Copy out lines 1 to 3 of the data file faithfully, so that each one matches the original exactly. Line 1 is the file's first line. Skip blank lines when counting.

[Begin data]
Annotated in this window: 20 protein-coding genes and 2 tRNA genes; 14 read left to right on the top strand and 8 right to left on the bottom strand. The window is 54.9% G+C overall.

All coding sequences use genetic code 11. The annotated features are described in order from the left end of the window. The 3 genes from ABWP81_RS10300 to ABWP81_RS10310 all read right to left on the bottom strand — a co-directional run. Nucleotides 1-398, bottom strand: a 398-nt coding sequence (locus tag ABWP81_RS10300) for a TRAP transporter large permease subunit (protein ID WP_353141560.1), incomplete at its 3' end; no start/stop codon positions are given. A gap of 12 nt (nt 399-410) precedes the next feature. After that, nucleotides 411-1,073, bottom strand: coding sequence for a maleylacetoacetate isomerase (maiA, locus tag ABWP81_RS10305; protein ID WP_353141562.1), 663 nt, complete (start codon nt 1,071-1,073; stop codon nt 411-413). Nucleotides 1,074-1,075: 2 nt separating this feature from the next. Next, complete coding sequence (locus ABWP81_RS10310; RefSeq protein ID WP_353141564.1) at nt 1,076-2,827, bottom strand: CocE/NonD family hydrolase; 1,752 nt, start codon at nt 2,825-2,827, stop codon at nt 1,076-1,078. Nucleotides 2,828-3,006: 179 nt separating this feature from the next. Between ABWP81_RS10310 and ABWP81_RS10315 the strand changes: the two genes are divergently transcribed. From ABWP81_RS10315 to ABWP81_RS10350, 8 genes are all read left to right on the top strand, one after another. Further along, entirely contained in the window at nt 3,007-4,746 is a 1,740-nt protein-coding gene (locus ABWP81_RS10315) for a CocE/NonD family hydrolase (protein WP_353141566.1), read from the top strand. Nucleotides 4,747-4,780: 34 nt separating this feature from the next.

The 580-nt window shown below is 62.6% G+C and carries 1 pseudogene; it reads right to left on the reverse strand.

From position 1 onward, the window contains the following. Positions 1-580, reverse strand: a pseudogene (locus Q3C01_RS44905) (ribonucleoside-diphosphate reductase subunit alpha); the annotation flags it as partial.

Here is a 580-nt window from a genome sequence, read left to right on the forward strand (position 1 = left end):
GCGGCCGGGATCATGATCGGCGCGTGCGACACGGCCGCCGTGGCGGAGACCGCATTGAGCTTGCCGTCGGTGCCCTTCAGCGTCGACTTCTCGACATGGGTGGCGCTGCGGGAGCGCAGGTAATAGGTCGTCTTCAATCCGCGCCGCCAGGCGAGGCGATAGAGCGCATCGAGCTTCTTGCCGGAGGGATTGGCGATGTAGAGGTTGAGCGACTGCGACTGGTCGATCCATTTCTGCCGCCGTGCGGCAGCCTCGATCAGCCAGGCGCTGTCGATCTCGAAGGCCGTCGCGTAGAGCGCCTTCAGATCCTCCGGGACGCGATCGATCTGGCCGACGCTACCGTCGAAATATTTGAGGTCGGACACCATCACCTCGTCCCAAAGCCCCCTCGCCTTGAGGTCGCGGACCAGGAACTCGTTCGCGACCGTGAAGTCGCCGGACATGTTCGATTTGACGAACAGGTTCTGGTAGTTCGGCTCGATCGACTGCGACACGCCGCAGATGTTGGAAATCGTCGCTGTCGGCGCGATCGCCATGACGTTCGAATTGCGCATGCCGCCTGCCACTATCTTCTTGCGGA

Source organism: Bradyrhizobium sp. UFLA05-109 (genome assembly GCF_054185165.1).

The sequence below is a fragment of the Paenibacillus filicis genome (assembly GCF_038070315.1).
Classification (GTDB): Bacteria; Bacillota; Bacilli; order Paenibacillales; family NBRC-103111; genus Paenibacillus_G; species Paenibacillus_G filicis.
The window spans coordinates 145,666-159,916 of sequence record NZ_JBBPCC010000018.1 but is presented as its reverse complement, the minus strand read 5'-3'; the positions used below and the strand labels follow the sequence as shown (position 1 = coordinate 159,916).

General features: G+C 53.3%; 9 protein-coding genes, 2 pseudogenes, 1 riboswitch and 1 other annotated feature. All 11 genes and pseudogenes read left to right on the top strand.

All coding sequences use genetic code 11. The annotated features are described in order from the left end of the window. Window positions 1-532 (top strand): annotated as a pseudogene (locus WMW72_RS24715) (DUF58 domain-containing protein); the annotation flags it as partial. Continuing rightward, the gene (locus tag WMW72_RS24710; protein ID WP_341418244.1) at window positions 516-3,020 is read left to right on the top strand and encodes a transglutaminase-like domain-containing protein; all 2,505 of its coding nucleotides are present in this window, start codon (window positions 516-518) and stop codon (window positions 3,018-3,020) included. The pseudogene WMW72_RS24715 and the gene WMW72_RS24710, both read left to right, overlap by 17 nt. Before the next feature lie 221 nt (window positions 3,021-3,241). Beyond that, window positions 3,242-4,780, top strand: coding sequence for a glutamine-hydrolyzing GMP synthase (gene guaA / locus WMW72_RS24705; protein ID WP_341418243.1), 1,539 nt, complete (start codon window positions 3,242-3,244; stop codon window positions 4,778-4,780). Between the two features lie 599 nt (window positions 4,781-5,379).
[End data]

Annotated in this window: 20 protein-coding genes and 2 tRNA genes; 14 read left to right on the top strand and 8 right to left on the bottom strand. The window is 54.9% G+C overall.

All coding sequences use genetic code 11. The annotated features are described in order from the left end of the window. The 3 genes from ABWP81_RS10300 to ABWP81_RS10310 all read right to left on the bottom strand — a co-directional run. Nucleotides 1-398, bottom strand: a 398-nt coding sequence (locus tag ABWP81_RS10300) for a TRAP transporter large permease subunit (protein ID WP_353141560.1), incomplete at its 3' end; no start/stop codon positions are given. A gap of 12 nt (nt 399-410) precedes the next feature. After that, nucleotides 411-1,073, bottom strand: coding sequence for a maleylacetoacetate isomerase (maiA, locus tag ABWP81_RS10305; protein ID WP_353141562.1), 663 nt, complete (start codon nt 1,071-1,073; stop codon nt 411-413). Nucleotides 1,074-1,075: 2 nt separating this feature from the next. Next, complete coding sequence (locus ABWP81_RS10310; RefSeq protein ID WP_353141564.1) at nt 1,076-2,827, bottom strand: CocE/NonD family hydrolase; 1,752 nt, start codon at nt 2,825-2,827, stop codon at nt 1,076-1,078. Nucleotides 2,828-3,006: 179 nt separating this feature from the next. Between ABWP81_RS10310 and ABWP81_RS10315 the strand changes: the two genes are divergently transcribed. From ABWP81_RS10315 to ABWP81_RS10350, 8 genes are all read left to right on the top strand, one after another. Further along, entirely contained in the window at nt 3,007-4,746 is a 1,740-nt protein-coding gene (locus ABWP81_RS10315) for a CocE/NonD family hydrolase (protein WP_353141566.1), read from the top strand. Nucleotides 4,747-4,780: 34 nt separating this feature from the next.

The 580-nt window shown below is 62.6% G+C and carries 1 pseudogene; it reads right to left on the reverse strand.